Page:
Life may have survived warmer Mars

Fresh evidence that there could be life on Mars has been discovered by scientists. That is because the weather on the Red Planet was significantly warmer in the recent past than previously thought, they revealed today.

Mars photographed by the Hubble space telescopeThe findings mean any martian life that existed then could still be living today beneath the now icy surface.

It is a major boost to the search for alien life, and supports NASA’s announcement in January that fresh plumes of methane may be from living organisms.

The latest research, by Dr Matthew Balme, of The Open University at Milton Keynes, is based on a study of landforms that were created by the melting of frozen soils.

It suggests that the last great thaw occurred “only” two million years ago – planetary scientists had generally believed that Mars was locked permafrost conditions for billions of years.

Dr Balme studied high-resolution photos taken from orbit around the Red Planet by he most powerful camera ever sent to another world – the HiRise instrument aboard NASA’s Mars Reconnaissance Orbiter.

He said: “The features of this terrain were previously interpreted to be the result of volcanic processes. The amazingly detailed images from HiRise show that the features are instead caused by the expansion and contraction of ice, and by thawing of ice-rich ground. This all suggests a very different climate to what we see today.”

All of the landforms observed are in an outflow channel, thought to have been active as recently as two to eight million years ago. Since the landforms exist within, and cut across, the pre-existing features of the channel, this suggests that they too were created within this timeframe.

The pictures show polygonal patterns, branched channels, blocky debris and other structures similar to those on Earth in areas where permafrost terrain is melting.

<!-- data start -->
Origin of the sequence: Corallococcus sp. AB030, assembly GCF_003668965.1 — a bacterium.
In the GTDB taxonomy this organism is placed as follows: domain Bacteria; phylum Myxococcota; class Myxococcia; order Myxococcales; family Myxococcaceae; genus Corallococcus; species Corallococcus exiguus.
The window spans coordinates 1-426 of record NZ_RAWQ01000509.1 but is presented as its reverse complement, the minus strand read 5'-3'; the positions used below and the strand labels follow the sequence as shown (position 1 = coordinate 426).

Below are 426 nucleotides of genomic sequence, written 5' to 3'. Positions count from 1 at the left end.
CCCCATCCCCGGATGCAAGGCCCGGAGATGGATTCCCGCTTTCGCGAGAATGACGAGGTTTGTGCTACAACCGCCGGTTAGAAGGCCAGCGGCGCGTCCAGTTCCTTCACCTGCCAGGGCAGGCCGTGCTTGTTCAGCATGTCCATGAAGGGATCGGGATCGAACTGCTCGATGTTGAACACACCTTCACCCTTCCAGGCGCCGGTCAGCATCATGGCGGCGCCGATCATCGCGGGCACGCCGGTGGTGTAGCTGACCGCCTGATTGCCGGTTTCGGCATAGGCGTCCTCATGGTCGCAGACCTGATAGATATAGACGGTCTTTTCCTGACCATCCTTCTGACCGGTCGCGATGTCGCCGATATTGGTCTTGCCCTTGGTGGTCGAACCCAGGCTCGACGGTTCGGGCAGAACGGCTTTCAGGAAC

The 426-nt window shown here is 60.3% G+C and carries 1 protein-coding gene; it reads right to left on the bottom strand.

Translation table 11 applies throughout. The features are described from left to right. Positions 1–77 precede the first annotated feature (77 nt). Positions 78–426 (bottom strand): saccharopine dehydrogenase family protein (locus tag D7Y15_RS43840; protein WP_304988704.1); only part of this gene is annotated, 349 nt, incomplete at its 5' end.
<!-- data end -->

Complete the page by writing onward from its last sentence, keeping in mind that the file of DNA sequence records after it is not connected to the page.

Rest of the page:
Dr Balme said, “These observations demonstrate not only that there was ice near the Martian equator in the last few million years, but also that the ice melted to form liquid water and then refroze.

“And this probably happened for many cycles. Given that liquid water seems to be essential for life, these kinds of environments could be a great place to look for evidence of past life on Mars.”

Earlier this month, it was announced that the site of an ancient lake on Mars has been located. HiRise has found other evidence that water flowed on the planet. Europe’s Mars Express has also spotted strong clues for running water in the past and NASA’s robot rovers have found signs on the surface.

• Discover space for yourself and do fun science with a telescope. Here is Skymania’s advice on how to choose a telescope. We also have a guide to the different types of telescope available.

Paul Sutherland

Paul Sutherland

I have been a professional journalist for nearly 40 years. I write regularly for science magazines including BBC Sky at Night magazine, BBC Focus, Astronomy Now and Popular Astronomy. I have also authored three books on astronomy and contributed to others.
Paul Sutherland

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Paul Sutherland

I have been a professional journalist for nearly 40 years. I write regularly for science magazines including BBC Sky at Night magazine, BBC Focus, Astronomy Now and Popular Astronomy. I have also authored three books on astronomy and contributed to others.

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